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Vulnerable Populations: A Spatial Assessment Of Social Vulnerability to Earthquakes In Vancouver, British Columbia

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Title: Vulnerable Populations: A Spatial Assessment Of Social Vulnerability to Earthquakes In Vancouver, British Columbia
Author: Fox, Jana Christine
Issue Date: 2008-05
Publicly Available in cIRcle 2009-10-14
Series/Report no. University of British Columbia, Master's Graduating Project
Abstract: Spatial assessment of social vulnerability is an expanding research area in the disaster and risk management field. Social vulnerability is an important factor in understanding and effectively planning for disaster events. Physical risk, another key component of vulnerability, has been extensively studied and in many cases is well understood by planners and emergency management personnel. While the physical components of disasters are fairly well understood, the knowledge of social vulnerability is lacking in many areas. This study works to understand and assess social vulnerability to earthquakes of Vancouver, British Columbia using two existing social vulnerability indexing models, the SoVI model developed by Susan Cutter (Cutter et al. 2003) and the Pareto Ranking model developed by Lisa Rygel (Rygel et al. 2006). Both methods will be used to analyze social vulnerability in Vancouver and the results compared and explained between the two models in order to create a more complete understanding of social vulnerability. This study reviews the relevant literature on social vulnerability indexes, specifically to define social vulnerability, review models, and identify social vulnerability indicators. The two chosen social vulnerability index models are then fully explained and used to analyze a set of base indicator data derived from the 2001 Census of Canada. The social vulnerability scores for each model are mapped at the census tract level. The resulting maps are then analyzed for significant differences between census tract scores from each method. Significant differences are then explained by looking at the underlying factors of vulnerability for that census tract. Potential planning uses of the data and further research possibilities are also discussed.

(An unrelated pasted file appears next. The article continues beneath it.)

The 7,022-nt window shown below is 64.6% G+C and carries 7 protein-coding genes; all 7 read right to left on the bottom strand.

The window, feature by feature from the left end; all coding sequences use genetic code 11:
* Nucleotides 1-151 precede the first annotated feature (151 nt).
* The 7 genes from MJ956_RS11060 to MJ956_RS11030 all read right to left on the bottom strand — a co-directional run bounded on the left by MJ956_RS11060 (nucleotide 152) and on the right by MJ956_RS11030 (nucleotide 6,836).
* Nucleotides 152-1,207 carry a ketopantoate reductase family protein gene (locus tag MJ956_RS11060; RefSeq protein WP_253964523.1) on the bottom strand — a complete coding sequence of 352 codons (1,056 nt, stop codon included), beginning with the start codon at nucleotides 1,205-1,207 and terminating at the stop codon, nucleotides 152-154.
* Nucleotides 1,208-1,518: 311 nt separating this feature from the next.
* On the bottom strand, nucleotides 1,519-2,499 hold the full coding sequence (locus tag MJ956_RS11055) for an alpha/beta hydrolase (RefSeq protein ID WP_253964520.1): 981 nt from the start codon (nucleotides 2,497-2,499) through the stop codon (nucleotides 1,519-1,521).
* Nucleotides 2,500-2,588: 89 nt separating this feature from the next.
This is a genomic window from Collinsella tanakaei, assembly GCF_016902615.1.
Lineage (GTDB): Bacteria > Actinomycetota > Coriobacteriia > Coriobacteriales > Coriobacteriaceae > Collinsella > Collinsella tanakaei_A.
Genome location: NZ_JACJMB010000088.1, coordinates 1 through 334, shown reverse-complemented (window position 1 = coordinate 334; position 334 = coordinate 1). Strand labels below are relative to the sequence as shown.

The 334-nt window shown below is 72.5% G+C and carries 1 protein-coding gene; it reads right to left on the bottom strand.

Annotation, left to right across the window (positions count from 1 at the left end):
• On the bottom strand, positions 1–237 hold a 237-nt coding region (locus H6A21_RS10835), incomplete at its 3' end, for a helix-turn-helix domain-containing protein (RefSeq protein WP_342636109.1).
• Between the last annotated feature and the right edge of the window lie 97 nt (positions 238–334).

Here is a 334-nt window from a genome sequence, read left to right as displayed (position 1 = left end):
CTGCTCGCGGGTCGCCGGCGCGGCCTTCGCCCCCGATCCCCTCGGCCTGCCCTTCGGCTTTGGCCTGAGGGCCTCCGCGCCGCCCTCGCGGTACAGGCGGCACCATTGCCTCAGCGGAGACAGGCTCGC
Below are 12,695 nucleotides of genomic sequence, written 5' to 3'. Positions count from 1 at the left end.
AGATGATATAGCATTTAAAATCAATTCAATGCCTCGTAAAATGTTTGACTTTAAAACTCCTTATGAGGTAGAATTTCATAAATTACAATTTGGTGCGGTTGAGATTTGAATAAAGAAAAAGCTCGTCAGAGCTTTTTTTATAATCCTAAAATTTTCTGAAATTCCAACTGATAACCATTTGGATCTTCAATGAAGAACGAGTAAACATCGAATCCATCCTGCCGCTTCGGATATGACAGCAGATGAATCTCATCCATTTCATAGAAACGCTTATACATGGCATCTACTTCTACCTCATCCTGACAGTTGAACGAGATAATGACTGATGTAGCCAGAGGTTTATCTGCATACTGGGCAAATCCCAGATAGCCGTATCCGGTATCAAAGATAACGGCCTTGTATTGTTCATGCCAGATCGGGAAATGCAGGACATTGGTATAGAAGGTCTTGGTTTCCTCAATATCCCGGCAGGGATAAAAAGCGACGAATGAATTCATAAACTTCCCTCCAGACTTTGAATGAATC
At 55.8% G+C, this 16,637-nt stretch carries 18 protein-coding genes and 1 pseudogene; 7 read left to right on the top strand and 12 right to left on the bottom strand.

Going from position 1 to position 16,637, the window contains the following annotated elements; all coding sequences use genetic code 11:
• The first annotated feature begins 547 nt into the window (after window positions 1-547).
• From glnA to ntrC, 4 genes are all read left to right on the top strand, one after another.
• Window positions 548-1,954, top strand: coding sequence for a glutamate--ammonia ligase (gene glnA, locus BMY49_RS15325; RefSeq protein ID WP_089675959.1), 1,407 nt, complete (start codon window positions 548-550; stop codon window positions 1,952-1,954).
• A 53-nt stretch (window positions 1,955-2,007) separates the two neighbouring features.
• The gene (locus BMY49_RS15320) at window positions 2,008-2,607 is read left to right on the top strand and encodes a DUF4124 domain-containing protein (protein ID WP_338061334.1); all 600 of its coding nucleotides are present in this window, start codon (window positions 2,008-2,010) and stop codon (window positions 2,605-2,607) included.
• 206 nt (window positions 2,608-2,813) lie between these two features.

Affiliation: Applied Science, Faculty ofCommunity and Regional Planning (SCARP), School of
URI: http://hdl.handle.net/2429/13919
Peer Review Status: Unreviewed
Scholarly Level: Graduate

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